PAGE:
On Tuesday October 14th, 2010 U.S. District Judge Virginia Phillips, in Riverside California, ordered the military "immediately to suspend and discontinue any investigation" or other proceeding to dismiss gay service members. The infamous 1993 "don't ask, don't tell" law states homosexuals may serve in the military, but only if they keep undisclosed their sexual orientation. . Phillips notes that the law "infringes the fundamental rights" of current and prospective service members. The Don't Ask, Don't Tell policy continues to be a controversial source of tension between democrats and republicans and the policy itself, being of federal context, hits home in every state of the union. The restrictive policy discourages openness and truth and is said, by liberals, to discourage willing troops to enlist. Liberal minds see no problem with openness over sexual orientation and suggest the law implies that the government overall opposes homosexuality as a whole. Conservative minds feel oppositely. Key player Robert Gates, Pentagon Chief and open conservative, comments that the purpose isn't to determine whether to change the Don't Ask, Don't Tell law, which he says is probably inevitable, but to determine how to end the policy without causing serious disruption. The major fear is that a policy change of this nature will weaken a military at war.
In response to such claims Maj. Gen. John Campbell, commander of the 101st Airborne Division comments, "If that law is changed, they'll abide by the law," but "that's probably the farthest thing from their mind as they fight."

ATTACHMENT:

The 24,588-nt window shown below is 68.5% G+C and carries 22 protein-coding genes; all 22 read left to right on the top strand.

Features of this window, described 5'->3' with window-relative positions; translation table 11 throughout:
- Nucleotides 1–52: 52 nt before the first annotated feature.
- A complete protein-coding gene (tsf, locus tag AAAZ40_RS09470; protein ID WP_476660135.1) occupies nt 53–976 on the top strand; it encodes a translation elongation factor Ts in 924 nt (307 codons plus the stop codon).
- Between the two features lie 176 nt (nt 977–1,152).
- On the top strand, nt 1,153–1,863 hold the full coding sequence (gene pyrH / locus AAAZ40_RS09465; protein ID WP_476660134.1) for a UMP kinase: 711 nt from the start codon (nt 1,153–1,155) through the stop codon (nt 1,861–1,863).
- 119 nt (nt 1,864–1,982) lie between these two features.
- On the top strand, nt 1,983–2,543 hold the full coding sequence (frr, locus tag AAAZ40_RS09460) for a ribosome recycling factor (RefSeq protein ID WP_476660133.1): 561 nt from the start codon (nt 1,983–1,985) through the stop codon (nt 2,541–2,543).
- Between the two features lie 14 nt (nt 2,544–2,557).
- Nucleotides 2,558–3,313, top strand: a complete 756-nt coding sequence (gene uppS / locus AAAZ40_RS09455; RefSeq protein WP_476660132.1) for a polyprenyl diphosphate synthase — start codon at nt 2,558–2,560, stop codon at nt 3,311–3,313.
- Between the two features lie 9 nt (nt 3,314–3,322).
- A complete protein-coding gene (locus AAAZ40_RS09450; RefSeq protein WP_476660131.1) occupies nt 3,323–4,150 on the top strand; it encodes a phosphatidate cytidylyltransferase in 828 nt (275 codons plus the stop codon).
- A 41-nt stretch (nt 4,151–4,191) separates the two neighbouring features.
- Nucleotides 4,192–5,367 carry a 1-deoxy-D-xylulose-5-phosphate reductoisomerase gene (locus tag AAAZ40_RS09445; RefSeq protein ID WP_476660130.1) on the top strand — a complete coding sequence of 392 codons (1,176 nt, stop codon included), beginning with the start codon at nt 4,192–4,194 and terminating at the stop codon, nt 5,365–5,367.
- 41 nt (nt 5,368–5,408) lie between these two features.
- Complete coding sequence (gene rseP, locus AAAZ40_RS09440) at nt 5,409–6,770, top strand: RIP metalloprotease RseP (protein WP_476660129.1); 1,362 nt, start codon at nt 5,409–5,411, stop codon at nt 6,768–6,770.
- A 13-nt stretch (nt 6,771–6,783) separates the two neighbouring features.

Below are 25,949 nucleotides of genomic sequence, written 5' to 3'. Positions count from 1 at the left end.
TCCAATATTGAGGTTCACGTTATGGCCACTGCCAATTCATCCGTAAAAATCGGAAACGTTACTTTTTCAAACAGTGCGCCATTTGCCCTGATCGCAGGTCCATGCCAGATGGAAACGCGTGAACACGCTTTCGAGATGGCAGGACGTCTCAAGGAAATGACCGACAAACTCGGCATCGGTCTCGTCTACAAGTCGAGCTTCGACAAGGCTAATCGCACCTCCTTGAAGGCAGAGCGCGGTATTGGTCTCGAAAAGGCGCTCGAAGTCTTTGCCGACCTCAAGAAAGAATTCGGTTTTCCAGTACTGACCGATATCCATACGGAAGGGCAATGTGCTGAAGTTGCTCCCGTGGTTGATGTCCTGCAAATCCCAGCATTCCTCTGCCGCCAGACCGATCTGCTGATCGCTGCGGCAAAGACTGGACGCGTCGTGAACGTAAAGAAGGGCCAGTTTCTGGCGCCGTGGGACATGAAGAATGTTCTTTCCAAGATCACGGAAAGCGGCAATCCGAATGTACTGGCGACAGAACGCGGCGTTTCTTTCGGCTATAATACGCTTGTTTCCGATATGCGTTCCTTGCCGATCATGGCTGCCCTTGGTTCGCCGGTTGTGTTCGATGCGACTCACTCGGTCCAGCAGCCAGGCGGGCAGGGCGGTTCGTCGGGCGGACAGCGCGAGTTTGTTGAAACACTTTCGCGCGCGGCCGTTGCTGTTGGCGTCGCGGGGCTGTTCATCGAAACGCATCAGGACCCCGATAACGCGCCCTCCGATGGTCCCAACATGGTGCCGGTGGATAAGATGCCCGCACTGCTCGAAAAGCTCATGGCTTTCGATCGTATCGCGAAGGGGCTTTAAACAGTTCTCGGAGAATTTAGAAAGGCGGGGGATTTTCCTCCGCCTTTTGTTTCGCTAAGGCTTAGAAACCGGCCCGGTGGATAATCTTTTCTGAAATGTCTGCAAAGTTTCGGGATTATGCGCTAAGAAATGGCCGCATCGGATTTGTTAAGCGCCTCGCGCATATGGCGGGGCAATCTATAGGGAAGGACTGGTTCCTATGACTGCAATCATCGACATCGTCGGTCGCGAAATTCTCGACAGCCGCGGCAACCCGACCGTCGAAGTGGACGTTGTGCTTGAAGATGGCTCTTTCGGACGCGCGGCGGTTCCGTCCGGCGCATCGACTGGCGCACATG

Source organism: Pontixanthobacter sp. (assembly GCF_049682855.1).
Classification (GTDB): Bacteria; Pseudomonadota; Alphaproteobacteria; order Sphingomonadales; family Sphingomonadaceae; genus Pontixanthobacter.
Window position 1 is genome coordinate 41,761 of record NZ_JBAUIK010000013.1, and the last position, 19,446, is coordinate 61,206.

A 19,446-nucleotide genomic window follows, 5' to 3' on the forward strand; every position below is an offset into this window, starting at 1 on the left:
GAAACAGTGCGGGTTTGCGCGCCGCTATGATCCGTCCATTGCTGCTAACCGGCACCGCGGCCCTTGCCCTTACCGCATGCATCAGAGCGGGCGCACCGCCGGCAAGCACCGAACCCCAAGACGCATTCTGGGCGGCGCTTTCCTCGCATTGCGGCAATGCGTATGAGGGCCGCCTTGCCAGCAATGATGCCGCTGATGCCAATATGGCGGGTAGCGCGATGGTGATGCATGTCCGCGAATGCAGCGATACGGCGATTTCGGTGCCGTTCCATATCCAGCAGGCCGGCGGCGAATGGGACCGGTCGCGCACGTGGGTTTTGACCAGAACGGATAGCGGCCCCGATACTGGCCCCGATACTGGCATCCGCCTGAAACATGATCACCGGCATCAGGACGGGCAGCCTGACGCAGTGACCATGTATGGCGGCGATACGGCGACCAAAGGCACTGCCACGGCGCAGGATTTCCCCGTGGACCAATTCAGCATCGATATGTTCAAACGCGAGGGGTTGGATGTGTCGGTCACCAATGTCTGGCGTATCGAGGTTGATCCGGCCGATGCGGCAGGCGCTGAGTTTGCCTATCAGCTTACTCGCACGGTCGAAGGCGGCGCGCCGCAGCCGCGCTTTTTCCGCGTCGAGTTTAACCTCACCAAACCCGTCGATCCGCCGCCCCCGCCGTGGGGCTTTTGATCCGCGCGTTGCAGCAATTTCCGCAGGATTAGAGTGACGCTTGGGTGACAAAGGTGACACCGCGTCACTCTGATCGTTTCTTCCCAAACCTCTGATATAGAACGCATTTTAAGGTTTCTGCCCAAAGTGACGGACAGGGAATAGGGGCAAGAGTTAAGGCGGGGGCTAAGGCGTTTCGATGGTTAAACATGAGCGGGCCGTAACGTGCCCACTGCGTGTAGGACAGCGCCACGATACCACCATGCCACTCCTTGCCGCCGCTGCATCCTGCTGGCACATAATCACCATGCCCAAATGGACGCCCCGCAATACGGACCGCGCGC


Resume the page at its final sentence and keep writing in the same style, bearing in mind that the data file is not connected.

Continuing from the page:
During the Clinton administration, Clinton was unable to repeal the Defense Department ban on gays in the military. Instead, he created DADT, allowing members of the LGBT community to serve in the military. President Barack Obama declared that annulling DADT would be a priority of his administration during his election campaigning. Defense Secretary Robert Gates and Joint Chiefs of Staff Chairman Adm. Mike Mullen have also stated recently that DADT is out of date and should be repealed. And while the repeal was recently approved in the House, the Senate was unable to get the votes needed to send it to a conference committee. While 69 percent of Americans support the repeal, according to a Gallup poll, the Senate hasn't responded to the public's demands to repeal the law.
It is obvious that as the proceedings to get legislation passed in efforts to remove the ban on open homosexuality in the U.S military move forward party tension looms overhead. However, the Obama Administration and like minded liberals feel positive about the outcome of future proceedings. White house Speaker Robert Gibbs told reporters that the recent court rulings prove that time is indeed running out on the don't ask, don't tell policy. Ban on gays serving openly is, "a policy that is going to end." While the Obama Administration supports repealing the ban, the administration puts their faith in congress to make ultimate waves.
Read more: U.S. mulls appeal of Don't Ask, Don't Tell ban | freep.com | Detroit Free Press http://www.freep.com/article/20101014/NEWS07/10140549/1322/U.S.-mulls-appeal-of-Dont-Ask-Dont-Tell-ban#ixzz12k04N5XE
Read more: White House: Time 'running out' on gay service ban | freep.com | Detroit Free Press http://www.freep.com/article/20101013/NEWS15/101013033/1285/White-House-Time-running-out-on-gay-service-ban#ixzz12jzEr0Pf